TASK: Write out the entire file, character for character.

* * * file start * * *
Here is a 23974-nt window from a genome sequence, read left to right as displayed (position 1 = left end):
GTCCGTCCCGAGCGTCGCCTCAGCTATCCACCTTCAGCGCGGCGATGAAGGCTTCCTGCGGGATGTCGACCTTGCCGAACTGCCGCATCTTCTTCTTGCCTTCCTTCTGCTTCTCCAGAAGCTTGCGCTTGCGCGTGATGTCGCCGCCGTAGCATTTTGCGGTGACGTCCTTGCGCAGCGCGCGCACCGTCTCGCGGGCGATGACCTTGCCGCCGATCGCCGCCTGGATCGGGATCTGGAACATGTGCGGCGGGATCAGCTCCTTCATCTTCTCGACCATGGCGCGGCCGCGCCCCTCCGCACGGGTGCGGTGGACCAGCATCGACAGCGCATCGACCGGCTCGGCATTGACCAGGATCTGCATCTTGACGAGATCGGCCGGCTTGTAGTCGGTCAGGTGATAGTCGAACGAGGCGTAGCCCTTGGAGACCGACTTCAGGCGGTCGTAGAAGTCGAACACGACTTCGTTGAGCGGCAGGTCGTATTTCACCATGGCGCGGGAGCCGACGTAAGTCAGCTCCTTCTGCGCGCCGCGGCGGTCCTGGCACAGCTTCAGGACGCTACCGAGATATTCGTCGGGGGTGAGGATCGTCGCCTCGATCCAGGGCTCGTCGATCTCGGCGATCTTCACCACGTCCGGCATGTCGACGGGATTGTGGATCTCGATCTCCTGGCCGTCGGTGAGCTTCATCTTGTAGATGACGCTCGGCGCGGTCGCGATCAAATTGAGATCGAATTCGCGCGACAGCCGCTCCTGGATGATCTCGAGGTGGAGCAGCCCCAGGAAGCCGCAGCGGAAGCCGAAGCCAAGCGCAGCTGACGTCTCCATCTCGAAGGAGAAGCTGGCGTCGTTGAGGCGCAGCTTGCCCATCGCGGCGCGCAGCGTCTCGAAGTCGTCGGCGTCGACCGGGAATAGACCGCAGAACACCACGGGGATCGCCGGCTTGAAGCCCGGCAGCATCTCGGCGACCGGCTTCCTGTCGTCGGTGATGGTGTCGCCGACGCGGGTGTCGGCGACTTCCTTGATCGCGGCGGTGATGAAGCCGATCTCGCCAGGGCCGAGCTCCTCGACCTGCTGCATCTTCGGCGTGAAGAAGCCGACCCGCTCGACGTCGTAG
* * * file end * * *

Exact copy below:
Here is a 23974-nt window from a genome sequence, read left to right as displayed (position 1 = left end):
GTCCGTCCCGAGCGTCGCCTCAGCTATCCACCTTCAGCGCGGCGATGAAGGCTTCCTGCGGGATGTCGACCTTGCCGAACTGCCGCATCTTCTTCTTGCCTTCCTTCTGCTTCTCCAGAAGCTTGCGCTTGCGCGTGATGTCGCCGCCGTAGCATTTTGCGGTGACGTCCTTGCGCAGCGCGCGCACCGTCTCGCGGGCGATGACCTTGCCGCCGATCGCCGCCTGGATCGGGATCTGGAACATGTGCGGCGGGATCAGCTCCTTCATCTTCTCGACCATGGCGCGGCCGCGCCCCTCCGCACGGGTGCGGTGGACCAGCATCGACAGCGCATCGACCGGCTCGGCATTGACCAGGATCTGCATCTTGACGAGATCGGCCGGCTTGTAGTCGGTCAGGTGATAGTCGAACGAGGCGTAGCCCTTGGAGACCGACTTCAGGCGGTCGTAGAAGTCGAACACGACTTCGTTGAGCGGCAGGTCGTATTTCACCATGGCGCGGGAGCCGACGTAAGTCAGCTCCTTCTGCGCGCCGCGGCGGTCCTGGCACAGCTTCAGGACGCTACCGAGATATTCGTCGGGGGTGAGGATCGTCGCCTCGATCCAGGGCTCGTCGATCTCGGCGATCTTCACCACGTCCGGCATGTCGACGGGATTGTGGATCTCGATCTCCTGGCCGTCGGTGAGCTTCATCTTGTAGATGACGCTCGGCGCGGTCGCGATCAAATTGAGATCGAATTCGCGCGACAGCCGCTCCTGGATGATCTCGAGGTGGAGCAGCCCCAGGAAGCCGCAGCGGAAGCCGAAGCCAAGCGCAGCTGACGTCTCCATCTCGAAGGAGAAGCTGGCGTCGTTGAGGCGCAGCTTGCCCATCGCGGCGCGCAGCGTCTCGAAGTCGTCGGCGTCGACCGGGAATAGACCGCAGAACACCACGGGGATCGCCGGCTTGAAGCCCGGCAGCATCTCGGCGACCGGCTTCCTGTCGTCGGTGATGGTGTCGCCGACGCGGGTGTCGGCGACTTCCTTGATCGCGGCGGTGATGAAGCCGATCTCGCCAGGGCCGAGCTCCTCGACCTGCTGCATCTTCGGCGTGAAGAAGCCGACCCGCTCGACGTCGTAG